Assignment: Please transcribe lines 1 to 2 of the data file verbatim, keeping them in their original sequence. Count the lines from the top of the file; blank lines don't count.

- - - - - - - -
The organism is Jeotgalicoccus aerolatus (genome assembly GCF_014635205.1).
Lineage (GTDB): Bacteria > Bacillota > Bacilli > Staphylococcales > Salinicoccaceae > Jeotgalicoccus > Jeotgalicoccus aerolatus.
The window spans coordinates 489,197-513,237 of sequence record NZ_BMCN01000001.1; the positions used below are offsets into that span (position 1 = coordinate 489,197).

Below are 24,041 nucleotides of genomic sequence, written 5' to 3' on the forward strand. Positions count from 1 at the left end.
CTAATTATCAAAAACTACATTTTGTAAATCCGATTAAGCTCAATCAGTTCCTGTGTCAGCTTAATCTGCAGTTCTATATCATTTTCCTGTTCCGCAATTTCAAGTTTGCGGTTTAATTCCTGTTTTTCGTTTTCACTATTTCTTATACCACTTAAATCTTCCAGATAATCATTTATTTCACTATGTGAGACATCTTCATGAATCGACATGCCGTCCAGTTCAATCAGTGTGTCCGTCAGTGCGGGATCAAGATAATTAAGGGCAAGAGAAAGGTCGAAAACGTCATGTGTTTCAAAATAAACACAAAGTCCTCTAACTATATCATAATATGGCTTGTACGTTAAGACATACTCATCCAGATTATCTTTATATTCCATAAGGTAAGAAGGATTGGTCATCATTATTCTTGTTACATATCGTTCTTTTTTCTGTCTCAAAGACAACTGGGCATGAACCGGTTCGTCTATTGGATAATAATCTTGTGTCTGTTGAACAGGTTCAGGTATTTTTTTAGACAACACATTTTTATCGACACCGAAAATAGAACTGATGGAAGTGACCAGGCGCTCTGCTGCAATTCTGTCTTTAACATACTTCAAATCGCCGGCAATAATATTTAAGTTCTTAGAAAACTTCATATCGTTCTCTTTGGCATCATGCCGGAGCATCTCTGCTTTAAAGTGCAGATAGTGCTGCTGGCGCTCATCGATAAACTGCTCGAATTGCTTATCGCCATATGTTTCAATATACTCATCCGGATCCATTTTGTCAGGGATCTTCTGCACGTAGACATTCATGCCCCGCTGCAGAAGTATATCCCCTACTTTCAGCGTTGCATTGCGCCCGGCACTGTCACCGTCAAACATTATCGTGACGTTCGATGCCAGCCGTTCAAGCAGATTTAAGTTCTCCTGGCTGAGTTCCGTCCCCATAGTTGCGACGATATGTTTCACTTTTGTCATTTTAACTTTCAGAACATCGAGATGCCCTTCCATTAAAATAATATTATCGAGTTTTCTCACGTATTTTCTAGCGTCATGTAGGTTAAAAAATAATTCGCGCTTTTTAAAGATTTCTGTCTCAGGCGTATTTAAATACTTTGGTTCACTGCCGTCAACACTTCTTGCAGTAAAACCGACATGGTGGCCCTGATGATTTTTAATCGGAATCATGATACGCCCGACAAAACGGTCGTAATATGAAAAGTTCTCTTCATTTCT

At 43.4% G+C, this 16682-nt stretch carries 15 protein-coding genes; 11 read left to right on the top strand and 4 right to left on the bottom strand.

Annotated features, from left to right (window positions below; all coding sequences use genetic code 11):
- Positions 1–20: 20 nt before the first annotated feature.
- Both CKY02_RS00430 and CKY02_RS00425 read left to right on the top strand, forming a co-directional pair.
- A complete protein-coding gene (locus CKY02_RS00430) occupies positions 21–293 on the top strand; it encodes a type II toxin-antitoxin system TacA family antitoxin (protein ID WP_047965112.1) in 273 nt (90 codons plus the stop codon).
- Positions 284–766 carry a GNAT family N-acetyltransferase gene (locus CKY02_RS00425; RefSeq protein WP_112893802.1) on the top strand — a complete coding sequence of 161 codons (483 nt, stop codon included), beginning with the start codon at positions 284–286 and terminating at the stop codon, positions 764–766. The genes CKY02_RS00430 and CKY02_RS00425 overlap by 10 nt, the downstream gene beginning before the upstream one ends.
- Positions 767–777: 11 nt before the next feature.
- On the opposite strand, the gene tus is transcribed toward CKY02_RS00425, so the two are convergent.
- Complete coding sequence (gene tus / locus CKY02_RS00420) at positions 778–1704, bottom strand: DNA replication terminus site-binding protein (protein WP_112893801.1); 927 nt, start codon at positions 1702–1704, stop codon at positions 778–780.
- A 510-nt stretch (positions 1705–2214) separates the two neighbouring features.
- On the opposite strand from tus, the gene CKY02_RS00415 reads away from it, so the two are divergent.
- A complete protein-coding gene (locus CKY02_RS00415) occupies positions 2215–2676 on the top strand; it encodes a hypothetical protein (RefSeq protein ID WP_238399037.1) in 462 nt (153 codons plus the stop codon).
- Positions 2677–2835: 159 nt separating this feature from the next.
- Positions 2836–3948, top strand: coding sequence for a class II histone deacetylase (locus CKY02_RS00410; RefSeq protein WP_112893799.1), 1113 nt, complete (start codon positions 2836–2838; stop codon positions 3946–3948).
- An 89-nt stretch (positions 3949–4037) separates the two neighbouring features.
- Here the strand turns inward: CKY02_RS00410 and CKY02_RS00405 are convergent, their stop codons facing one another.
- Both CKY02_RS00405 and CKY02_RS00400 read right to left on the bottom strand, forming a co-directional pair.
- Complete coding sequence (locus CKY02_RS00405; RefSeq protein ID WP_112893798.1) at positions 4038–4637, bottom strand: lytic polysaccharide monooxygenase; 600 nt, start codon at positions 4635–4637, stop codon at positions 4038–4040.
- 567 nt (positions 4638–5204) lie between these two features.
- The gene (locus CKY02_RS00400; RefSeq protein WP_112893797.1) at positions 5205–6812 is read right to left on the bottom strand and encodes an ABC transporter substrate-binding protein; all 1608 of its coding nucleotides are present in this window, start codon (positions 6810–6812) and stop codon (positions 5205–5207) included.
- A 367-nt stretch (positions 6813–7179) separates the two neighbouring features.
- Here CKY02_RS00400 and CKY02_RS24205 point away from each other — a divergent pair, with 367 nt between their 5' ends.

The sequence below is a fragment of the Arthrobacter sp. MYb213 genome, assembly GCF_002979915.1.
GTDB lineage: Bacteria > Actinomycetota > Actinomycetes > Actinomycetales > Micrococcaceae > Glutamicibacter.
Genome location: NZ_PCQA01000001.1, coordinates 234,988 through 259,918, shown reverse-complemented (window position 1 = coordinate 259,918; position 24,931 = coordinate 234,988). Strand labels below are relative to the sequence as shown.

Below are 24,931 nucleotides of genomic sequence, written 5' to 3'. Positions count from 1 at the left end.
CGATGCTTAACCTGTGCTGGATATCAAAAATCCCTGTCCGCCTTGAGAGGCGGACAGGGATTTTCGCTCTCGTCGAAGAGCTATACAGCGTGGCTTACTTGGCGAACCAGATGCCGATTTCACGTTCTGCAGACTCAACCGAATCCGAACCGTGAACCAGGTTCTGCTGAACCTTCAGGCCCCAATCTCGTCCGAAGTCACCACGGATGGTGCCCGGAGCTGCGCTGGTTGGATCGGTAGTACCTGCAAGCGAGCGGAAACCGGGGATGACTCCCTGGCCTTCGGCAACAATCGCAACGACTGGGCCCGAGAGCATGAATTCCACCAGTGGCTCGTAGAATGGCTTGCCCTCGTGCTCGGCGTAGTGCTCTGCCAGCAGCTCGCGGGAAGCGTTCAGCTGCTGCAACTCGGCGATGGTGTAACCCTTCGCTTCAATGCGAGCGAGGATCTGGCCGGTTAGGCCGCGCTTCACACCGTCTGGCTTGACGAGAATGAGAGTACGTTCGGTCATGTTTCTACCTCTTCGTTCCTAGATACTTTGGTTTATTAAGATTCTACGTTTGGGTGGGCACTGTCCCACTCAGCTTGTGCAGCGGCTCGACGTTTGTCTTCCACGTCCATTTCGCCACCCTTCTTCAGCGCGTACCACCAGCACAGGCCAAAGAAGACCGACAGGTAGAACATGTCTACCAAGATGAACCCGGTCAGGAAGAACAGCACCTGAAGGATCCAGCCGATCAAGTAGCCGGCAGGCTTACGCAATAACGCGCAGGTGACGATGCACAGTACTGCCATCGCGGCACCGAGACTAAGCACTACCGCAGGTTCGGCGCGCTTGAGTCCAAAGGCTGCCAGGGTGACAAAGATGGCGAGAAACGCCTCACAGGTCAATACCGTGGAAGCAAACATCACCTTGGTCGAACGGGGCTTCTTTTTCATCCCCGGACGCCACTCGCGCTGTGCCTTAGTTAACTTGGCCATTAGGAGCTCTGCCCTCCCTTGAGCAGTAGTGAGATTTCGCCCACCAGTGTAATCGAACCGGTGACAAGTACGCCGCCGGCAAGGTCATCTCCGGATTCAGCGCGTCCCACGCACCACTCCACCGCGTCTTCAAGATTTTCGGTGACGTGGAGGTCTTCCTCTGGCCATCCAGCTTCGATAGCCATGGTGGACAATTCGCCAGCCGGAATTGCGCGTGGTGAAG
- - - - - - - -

The organism is Jeotgalicoccus aerolatus (genome assembly GCF_014635205.1).
Lineage (GTDB): Bacteria > Bacillota > Bacilli > Staphylococcales > Salinicoccaceae > Jeotgalicoccus > Jeotgalicoccus aerolatus.